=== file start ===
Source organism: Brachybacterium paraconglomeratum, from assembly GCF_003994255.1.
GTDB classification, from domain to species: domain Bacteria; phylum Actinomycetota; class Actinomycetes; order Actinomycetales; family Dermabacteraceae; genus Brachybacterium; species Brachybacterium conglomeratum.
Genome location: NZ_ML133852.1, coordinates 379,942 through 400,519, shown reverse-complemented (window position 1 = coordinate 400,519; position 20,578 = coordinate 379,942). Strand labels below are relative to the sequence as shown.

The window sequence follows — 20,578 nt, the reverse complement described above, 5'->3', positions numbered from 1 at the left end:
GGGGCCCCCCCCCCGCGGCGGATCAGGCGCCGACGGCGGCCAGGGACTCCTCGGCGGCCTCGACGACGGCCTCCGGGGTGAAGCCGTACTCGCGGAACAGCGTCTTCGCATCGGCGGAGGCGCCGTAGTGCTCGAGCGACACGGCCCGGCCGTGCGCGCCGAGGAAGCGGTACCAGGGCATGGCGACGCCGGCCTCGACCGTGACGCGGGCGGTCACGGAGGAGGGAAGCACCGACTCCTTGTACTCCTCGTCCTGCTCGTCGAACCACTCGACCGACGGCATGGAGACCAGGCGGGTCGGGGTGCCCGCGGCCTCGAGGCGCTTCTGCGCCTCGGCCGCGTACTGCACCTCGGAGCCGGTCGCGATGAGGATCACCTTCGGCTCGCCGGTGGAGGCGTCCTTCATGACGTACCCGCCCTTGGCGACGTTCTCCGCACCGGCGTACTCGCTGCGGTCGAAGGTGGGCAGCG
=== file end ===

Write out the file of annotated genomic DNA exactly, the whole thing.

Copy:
Source organism: Brachybacterium paraconglomeratum, from assembly GCF_003994255.1.
GTDB classification, from domain to species: domain Bacteria; phylum Actinomycetota; class Actinomycetes; order Actinomycetales; family Dermabacteraceae; genus Brachybacterium; species Brachybacterium conglomeratum.
Genome location: NZ_ML133852.1, coordinates 379,942 through 400,519, shown reverse-complemented (window position 1 = coordinate 400,519; position 20,578 = coordinate 379,942). Strand labels below are relative to the sequence as shown.

The window sequence follows — 20,578 nt, the reverse complement described above, 5'->3', positions numbered from 1 at the left end:
GGGGCCCCCCCCCCGCGGCGGATCAGGCGCCGACGGCGGCCAGGGACTCCTCGGCGGCCTCGACGACGGCCTCCGGGGTGAAGCCGTACTCGCGGAACAGCGTCTTCGCATCGGCGGAGGCGCCGTAGTGCTCGAGCGACACGGCCCGGCCGTGCGCGCCGAGGAAGCGGTACCAGGGCATGGCGACGCCGGCCTCGACCGTGACGCGGGCGGTCACGGAGGAGGGAAGCACCGACTCCTTGTACTCCTCGTCCTGCTCGTCGAACCACTCGACCGACGGCATGGAGACCAGGCGGGTCGGGGTGCCCGCGGCCTCGAGGCGCTTCTGCGCCTCGGCCGCGTACTGCACCTCGGAGCCGGTCGCGATGAGGATCACCTTCGGCTCGCCGGTGGAGGCGTCCTTCATGACGTACCCGCCCTTGGCGACGTTCTCCGCACCGGCGTACTCGCTGCGGTCGAAGGTGGGCAGCG